Managers Still Frown on Use




Local Situation

Despite having more women, one still finds much less women in the local labour force.   Statistics shows that in September 2003, only 27.4% of the total population worked: - 17.4% worked full-time; 3.9% worked part-time and 1.1% worked full-time with reduced hours.   This compared to 48.8% of males engaged in full-time employment (National Statistics Office News Release, 2004:37).

Female participation in further Education kept increasing throughout the years.   In fact in 2001/2002, 56.9% of the University students were female.   Yet, as we have seen before, very few women work and statistics showed in 2003, only 89 women (15.7%) held top positions (ibid).   This clearly shows that the majorities of women are ambitious but are restricted to continue their careers in order to raise families.

One of the main reasons is that there are not enough family-friendly measures available.   Flexible work schedules such as reduced working hours or part-time work, are not available in all workplaces, probably because many employers are not in favour of part-time work or reduced hours and very often they see flexibility as an extra cost (Bartolo, 2005).   Also there is the perception that a woman who requests flexible work schedule is no longer serious or interested in her career and the insignificant statistical amount of women on reduced hours demonstrates that where some benefits are instituted they might be underused.   Organisations seldom ‘walk the talk’ of family-friendly policies.   These issues shall be critically analysed, supported with research and experience.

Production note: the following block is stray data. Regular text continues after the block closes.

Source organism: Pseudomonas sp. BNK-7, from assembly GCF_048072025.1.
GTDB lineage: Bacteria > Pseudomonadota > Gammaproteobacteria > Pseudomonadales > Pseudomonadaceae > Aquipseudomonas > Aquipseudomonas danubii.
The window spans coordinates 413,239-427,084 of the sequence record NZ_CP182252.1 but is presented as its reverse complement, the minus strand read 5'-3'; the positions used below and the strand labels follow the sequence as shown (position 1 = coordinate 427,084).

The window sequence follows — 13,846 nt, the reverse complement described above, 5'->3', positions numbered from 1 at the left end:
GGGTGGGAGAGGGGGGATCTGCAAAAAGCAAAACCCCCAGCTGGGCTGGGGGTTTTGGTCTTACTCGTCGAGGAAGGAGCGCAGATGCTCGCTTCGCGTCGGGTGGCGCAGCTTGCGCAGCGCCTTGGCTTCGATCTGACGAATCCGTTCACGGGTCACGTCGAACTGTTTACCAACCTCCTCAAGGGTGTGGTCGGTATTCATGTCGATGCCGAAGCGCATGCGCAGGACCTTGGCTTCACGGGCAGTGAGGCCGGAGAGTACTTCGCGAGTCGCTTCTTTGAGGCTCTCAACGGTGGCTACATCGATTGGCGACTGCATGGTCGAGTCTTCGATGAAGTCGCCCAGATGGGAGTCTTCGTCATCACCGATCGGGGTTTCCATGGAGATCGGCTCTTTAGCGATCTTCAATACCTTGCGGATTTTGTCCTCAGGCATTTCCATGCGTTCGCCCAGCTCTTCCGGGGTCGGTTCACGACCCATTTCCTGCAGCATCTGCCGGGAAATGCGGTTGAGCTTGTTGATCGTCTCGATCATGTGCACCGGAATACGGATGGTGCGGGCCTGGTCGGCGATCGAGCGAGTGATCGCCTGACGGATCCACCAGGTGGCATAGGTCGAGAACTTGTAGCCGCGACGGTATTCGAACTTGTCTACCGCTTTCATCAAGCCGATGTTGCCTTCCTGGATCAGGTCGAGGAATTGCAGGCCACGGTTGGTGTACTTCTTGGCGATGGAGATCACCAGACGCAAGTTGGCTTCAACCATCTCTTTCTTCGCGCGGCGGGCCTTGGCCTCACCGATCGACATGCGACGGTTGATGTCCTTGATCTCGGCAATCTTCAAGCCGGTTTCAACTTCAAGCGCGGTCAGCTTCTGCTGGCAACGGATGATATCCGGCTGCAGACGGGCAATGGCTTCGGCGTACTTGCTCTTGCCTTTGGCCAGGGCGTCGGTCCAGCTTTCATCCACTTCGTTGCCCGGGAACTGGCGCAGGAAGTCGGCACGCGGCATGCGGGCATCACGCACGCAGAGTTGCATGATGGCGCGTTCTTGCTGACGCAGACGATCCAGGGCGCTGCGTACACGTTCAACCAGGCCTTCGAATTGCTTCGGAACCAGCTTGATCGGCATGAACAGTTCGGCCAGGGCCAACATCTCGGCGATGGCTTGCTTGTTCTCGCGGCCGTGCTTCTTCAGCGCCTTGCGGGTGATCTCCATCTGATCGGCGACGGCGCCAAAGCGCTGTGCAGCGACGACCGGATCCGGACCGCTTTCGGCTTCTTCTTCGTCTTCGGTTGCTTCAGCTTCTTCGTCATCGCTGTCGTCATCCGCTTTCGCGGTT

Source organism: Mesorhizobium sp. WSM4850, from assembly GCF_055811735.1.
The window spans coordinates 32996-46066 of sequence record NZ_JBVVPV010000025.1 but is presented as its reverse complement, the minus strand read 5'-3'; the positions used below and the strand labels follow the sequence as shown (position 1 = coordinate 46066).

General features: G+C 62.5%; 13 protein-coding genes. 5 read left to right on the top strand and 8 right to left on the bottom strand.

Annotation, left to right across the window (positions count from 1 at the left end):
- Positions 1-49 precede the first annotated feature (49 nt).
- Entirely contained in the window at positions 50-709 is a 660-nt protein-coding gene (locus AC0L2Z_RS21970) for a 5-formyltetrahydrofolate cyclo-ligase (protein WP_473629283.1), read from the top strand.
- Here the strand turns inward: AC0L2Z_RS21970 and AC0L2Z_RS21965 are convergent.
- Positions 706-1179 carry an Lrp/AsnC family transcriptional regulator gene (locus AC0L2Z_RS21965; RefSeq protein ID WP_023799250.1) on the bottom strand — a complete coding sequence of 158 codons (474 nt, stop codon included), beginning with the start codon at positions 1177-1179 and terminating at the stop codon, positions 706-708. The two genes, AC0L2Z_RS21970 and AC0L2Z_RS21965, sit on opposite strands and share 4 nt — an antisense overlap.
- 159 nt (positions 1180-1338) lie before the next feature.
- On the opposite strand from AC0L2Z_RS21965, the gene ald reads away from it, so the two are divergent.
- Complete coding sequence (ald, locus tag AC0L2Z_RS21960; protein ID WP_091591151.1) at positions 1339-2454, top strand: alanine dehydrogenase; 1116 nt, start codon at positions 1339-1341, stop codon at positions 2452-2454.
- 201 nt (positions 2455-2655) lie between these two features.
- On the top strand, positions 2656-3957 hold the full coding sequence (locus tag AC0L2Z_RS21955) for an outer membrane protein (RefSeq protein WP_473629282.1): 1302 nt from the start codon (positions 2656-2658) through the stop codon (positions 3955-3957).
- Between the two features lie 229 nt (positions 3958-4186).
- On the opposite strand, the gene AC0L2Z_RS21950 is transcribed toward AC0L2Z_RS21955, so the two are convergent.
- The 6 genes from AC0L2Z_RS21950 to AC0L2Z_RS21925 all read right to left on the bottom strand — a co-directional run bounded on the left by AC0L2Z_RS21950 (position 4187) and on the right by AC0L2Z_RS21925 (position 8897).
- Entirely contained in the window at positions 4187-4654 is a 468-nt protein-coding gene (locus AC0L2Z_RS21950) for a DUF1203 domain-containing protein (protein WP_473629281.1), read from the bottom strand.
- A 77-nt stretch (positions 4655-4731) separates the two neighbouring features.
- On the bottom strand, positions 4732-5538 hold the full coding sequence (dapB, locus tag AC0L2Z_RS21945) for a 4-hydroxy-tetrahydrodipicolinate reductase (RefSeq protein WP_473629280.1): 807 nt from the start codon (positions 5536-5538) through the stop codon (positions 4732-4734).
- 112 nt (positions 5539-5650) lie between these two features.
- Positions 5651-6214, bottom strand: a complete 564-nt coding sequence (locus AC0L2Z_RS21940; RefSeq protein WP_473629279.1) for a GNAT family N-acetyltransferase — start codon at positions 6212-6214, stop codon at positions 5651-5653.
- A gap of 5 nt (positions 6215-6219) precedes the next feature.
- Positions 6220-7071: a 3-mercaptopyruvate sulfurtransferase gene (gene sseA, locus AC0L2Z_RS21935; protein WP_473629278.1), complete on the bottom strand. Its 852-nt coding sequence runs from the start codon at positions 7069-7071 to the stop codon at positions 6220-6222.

Employers’ views : Employers view flexibility as an extra cost

This implication is supported in a study carried out by Rizzo (2003), where it was found that the majority of managers representing 35 firms from the manufacturing sector, service sector and state run/owned enterprises view that...